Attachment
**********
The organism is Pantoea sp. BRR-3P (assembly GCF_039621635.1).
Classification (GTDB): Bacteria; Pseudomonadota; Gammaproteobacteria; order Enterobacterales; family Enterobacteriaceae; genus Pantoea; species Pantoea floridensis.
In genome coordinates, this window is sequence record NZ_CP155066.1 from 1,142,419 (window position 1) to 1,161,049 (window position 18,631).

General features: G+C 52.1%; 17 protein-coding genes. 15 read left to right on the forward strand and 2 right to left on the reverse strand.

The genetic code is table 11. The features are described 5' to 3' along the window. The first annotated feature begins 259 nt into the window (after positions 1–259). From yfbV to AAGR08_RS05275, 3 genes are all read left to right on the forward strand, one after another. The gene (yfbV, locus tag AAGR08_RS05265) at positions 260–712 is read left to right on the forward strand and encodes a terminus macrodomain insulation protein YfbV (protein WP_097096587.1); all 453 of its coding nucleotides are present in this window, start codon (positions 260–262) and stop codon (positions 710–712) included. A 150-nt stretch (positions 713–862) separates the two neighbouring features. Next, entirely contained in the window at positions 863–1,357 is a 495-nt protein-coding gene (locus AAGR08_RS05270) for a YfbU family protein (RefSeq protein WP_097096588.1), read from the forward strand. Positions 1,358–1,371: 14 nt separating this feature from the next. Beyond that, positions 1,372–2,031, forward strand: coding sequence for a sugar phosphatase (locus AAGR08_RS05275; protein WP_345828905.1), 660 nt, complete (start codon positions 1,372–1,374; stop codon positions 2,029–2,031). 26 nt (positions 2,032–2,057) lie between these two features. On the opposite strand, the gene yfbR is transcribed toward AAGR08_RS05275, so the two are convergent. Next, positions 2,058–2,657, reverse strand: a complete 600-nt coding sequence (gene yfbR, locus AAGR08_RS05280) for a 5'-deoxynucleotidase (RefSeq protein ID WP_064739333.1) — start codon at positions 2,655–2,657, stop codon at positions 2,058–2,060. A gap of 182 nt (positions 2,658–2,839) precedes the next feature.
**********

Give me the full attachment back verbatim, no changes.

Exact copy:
The organism is Pantoea sp. BRR-3P (assembly GCF_039621635.1).
Classification (GTDB): Bacteria; Pseudomonadota; Gammaproteobacteria; order Enterobacterales; family Enterobacteriaceae; genus Pantoea; species Pantoea floridensis.
In genome coordinates, this window is sequence record NZ_CP155066.1 from 1,142,419 (window position 1) to 1,161,049 (window position 18,631).

General features: G+C 52.1%; 17 protein-coding genes. 15 read left to right on the forward strand and 2 right to left on the reverse strand.

The genetic code is table 11. The features are described 5' to 3' along the window. The first annotated feature begins 259 nt into the window (after positions 1–259). From yfbV to AAGR08_RS05275, 3 genes are all read left to right on the forward strand, one after another. The gene (yfbV, locus tag AAGR08_RS05265) at positions 260–712 is read left to right on the forward strand and encodes a terminus macrodomain insulation protein YfbV (protein WP_097096587.1); all 453 of its coding nucleotides are present in this window, start codon (positions 260–262) and stop codon (positions 710–712) included. A 150-nt stretch (positions 713–862) separates the two neighbouring features. Next, entirely contained in the window at positions 863–1,357 is a 495-nt protein-coding gene (locus AAGR08_RS05270) for a YfbU family protein (RefSeq protein WP_097096588.1), read from the forward strand. Positions 1,358–1,371: 14 nt separating this feature from the next. Beyond that, positions 1,372–2,031, forward strand: coding sequence for a sugar phosphatase (locus AAGR08_RS05275; protein WP_345828905.1), 660 nt, complete (start codon positions 1,372–1,374; stop codon positions 2,029–2,031). 26 nt (positions 2,032–2,057) lie between these two features. On the opposite strand, the gene yfbR is transcribed toward AAGR08_RS05275, so the two are convergent. Next, positions 2,058–2,657, reverse strand: a complete 600-nt coding sequence (gene yfbR, locus AAGR08_RS05280) for a 5'-deoxynucleotidase (RefSeq protein ID WP_064739333.1) — start codon at positions 2,655–2,657, stop codon at positions 2,058–2,060. A gap of 182 nt (positions 2,658–2,839) precedes the next feature.